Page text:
In 1958, Lt. Sirohey joined PNS Badr as its Executive officer, alongside with Lieutenant Iqbal F. Quadir, signals officer.:174[3] He served on this assignment until 1960 when he was appointed aide-de-camp to Cdre M. Hassan, the Commander Karachi (COMKAR).:136–140[3] In 1961–63, he served on PNS Khaibar on various command assignment.:160–172[3] From 1963–64, Lt. Sirohey acted as military advisor to Imperial Iranian Navy (IIN) in a programme funded by the United Kingdom.:152[3]

In 1964, he was promoted as Lieutenant-Commander in the Navy, and participated in the second war with India in 1965.:152[3] Lt.Cdr. Sirohey participated in the naval bombardment of Dwarka air station and acted as second-in-command (S-in-C) of PNS Alamgir commanded by Cdr Iqbal F. Quadir.:152[3] Upon returning, he was appointed to command the PNS Tughril shortly after the war but the appointment was short lived.:152[3]

In 1966–69, Lt.Cdr. Sirohey performed his duties as an aide-de-camp to then-Navy Commander-in-Chief Vice-Admiral Syed Mohammad Ahsan.[4]

In 1970, he was posted in East Pakistan as military adviser to East Pakistan Rifles but later directed to United Kingdom for a diplomatic/defence assignment.:187[3] He returned to Pakistan on 15 November 1971, and was made commanding officer of the PNS Alamgir in the 25th Destoyer Squadron during the war.:xxxi[5]:198–199[6]

After the war, he was promoted as Commander and served as Naval Secretary at the Navy NHQ in Rawalpindi to the Chief of Naval Staff which he remained from 1972–73.:189–199[3] In 1973–75, he served as an instructor at the Pakistan Naval Academy in Karachi and served in the faculty of training until being promoted as Captain.:1966[7] In 1975–76, Capt. Sirohey was appointed as military attaché and served in the High Commission of Pakistan in London, United Kingdom.:364[8]

Upon returning to Pakistan in 1976, Capt. Sirohey was appointed to serve as a Director of Naval Warfare and Operations (DNWO) under COMKAR which he served until 1978.:246[3] During this time, he made pioneering efforts on gaining knowledge on Soviet developed Styx missile acquired by the Egyptian Navy.:247[3] In 1977-79, he was posted in Naval Intelligence and promoted as Commodore in the Navy.:251–252[3] Cdre Sirohey later directed to attend the National Defence University in Pakistan.:286[3] From 1980-83, he served as ACNS (Technical) and later elevated as the DCNS (Personnel) at the Navy NHQ.:173–280[3]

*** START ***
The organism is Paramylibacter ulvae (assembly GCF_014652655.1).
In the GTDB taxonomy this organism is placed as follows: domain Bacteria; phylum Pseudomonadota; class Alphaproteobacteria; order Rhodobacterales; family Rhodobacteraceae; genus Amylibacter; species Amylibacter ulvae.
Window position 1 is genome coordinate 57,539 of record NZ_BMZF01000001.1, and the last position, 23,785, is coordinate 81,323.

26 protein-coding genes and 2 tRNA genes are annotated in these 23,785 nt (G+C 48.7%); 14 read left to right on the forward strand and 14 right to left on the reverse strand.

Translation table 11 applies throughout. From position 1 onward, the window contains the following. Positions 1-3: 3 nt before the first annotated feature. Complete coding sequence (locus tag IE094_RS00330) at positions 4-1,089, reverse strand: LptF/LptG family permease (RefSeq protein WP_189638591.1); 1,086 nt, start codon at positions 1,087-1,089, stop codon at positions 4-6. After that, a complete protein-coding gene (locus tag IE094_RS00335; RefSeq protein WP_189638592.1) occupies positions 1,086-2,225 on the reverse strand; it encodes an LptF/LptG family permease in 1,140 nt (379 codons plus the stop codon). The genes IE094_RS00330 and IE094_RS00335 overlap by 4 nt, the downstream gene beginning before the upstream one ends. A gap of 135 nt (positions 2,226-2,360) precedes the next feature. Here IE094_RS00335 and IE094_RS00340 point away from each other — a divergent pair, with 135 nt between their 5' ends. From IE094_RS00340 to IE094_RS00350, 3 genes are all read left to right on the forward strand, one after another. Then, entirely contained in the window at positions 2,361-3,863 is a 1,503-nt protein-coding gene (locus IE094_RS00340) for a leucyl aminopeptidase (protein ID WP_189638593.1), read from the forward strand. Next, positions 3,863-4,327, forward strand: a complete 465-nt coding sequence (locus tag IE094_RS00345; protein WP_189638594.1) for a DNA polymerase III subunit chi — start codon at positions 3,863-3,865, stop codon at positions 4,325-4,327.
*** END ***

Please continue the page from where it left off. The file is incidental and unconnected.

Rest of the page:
In 1983, he was promoted to two-star rank, Rear-Admiral, and assumed his duties as Commander Karachi coast (COMKAR).:281–300[3] In 1984, he was appointed as Commander Pakistan Fleet and promoted as Vice-Admiral in the Navy. In 1985, Vice-Admiral Sirohey was appointed as VCNS under Chief of Naval Staff Admiral Tariq Kamal Khan.:66[9]

Chief of Naval StaffEdit

On 8 April 1986, President Zia-ul-Haq announced to appoint Vice-Admiral Sirohey as a four star rank admiral and as the new Chief of Naval Staff in a place of retiring Admiral Tariq Kamal Khan.:199[10] On 9 April 1986, Admiral Sirohey took over the command of the Navy from Admiral TK Khan.:199[10]:xxi[11] Before his four-star appointment was confirmed, he was in race with Vice-Admiral Ahmad Zamir who was initially appointed for the post but suddenly died of a heart attack before Vice-Admiral Zamir was notified about the promotion.